#1 The timing needs to be done at full draw, not at rest. Watch Jims video again on how to set them.
From your pics - the cams need to be wrapped up tighter. Measure from the cable post to the cable - this should be right on 1/8" at rest.
Here is a link to the AT thread about setting the cams: http://www.archerytalk.com/vb/showthread.php?t=626601

From the pics - if it were mine - I would add 3 twists to each cable and take 1 twist out of the string. Then check all the measurements.
Then - at full draw - check to see if the cams are in time with each other. Make a slight adjustment if they are not perfect, then check your
speed again.

bwhntr7973
04-05-2012, 06:20 PM
Yeah, there is a lot of good info on here from all you guys. I measured from the cable post to the cable and the top cam measurement is right about 3/16 so about 1/16 to more than the 1/8" and the bottom cam is right about 5/32 so about 1/32 more than the 1/8".

I checked my ATA and it is 32.5" center of limb (where the cam pin is) to the other center of limb. I also measured my brace height from the deepest part of the grip to the string and it is sitting right at 7".

To reply to bfisher, I am not sure if everything was set back to the same specs as before due to having the cams put on by my local bow shop. I am hoping they did measurements but I am just not certain about whether they did or not. I know that when I received it back from Martin with the new cams and limbs the cable post was right at 1/8" both top and bottom. Seemed to be a bit smoother and shoot faster at that setting.

The other question is, is how easy is changing the cam timing by yourself. I don't have a bow press and have never done this yet but could most likely figure it out easy enough if given the proper guidance. I have seen where you can draw the string back enough to get a steal dowel or screwdriver through the cams to make a bow press in a pinch. I just do not want to damage the cams or anything else in doing this.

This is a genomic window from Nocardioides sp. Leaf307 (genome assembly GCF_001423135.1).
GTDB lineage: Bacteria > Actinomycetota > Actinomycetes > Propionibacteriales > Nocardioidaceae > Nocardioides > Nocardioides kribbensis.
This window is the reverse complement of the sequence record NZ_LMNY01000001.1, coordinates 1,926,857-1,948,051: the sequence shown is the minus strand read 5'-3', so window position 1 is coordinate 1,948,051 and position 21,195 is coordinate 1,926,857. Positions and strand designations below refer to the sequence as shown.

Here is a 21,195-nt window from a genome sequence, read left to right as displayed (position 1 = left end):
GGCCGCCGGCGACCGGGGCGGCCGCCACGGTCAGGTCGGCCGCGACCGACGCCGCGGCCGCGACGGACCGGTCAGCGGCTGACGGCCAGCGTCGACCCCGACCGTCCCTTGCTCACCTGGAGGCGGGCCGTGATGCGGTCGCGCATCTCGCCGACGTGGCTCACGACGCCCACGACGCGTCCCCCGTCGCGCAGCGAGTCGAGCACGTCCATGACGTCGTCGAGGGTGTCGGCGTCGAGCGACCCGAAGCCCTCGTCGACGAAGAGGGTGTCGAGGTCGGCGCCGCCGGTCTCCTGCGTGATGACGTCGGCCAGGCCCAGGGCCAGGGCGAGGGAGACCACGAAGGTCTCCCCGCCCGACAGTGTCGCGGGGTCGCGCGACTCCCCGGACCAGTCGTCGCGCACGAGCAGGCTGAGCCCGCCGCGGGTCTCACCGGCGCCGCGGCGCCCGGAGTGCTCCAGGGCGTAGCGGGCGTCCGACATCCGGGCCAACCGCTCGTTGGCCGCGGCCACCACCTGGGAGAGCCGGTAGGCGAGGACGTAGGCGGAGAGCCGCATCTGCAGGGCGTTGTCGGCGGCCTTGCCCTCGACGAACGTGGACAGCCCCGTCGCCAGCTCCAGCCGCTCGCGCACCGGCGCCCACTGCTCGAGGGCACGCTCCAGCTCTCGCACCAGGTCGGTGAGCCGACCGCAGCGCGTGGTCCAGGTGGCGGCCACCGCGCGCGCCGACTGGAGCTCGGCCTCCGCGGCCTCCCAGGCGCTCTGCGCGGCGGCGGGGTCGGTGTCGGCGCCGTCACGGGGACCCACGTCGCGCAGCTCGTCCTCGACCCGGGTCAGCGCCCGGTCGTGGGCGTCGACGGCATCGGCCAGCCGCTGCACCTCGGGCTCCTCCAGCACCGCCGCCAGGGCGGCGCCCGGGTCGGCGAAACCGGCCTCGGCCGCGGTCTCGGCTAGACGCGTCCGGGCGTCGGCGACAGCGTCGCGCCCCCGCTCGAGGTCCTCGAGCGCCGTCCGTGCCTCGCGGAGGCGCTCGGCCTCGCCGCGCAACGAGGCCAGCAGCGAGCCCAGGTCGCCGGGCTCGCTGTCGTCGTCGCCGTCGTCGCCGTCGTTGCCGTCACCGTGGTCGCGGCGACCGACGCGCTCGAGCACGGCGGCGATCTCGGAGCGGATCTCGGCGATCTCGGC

The other question is how far would I need to twist my cables and in what direction.

bfisher
04-06-2012, 05:42 AM
Don't use a dowel or screwdriver in the cams. Martin bows are pretty unique within the archery industry. One of the few brands that you can back out the limb bolts enough to relieve tension on the rigging. You can do this yourself. Just back out the limb bolts evenly (same amount of turns per limb). If the bolts are bottomed now then it's usually about 12 turns or until you see daylight through the barrel nuts the bolt screw into, as viewed from the side. When you can see about half a hole through the barrel nut there should be slack, or nearly so, on the rigging. At this point you can just slip the string off the cam like a bicycle chain and work on the bow. Putting it back together is just the reverse order. Just remember to record whatever you do so you can change it back if need be and take some digital photos of the cable routing on the cams in the event you forget. After you're done you'll probably have to shorten the module by one hole and reset the draw stop accordingly. Then check and/or retune the bow.

bwhntr7973
04-06-2012, 10:08 AM
Thanks Barry! Good info as usual. I did not know that about the Martin bows and relaxing the string. If I were to put a twist or two in the cable strings, which way would make it to where it would bring the cable post closer to the 1/8" away from the cable itself? Do I just look at what way the cable is twisted currently and add another twist to it?

I love these forum sights becuase of all the information I get out of them!

droppixel
04-06-2012, 11:04 AM
Thanks Barry! Good info as usual. I did not know that about the Martin bows and relaxing the string. If I were to put a twist or two in the cable strings, which way would make it to where it would bring the cable post closer to the 1/8" away from the cable itself? Do I just look at what way the cable is twisted currently and add another twist to it?

I love these forum sights becuase of all the information I get out of them!

I wouldn't worry about the distance from the post as much as the cables contacting the mods at exactly the same time at the same point on each mod respectively. I would look it up to double check me or wait for another post, but I think you put twists into the cable connected to the cam that is advanced.

Spiker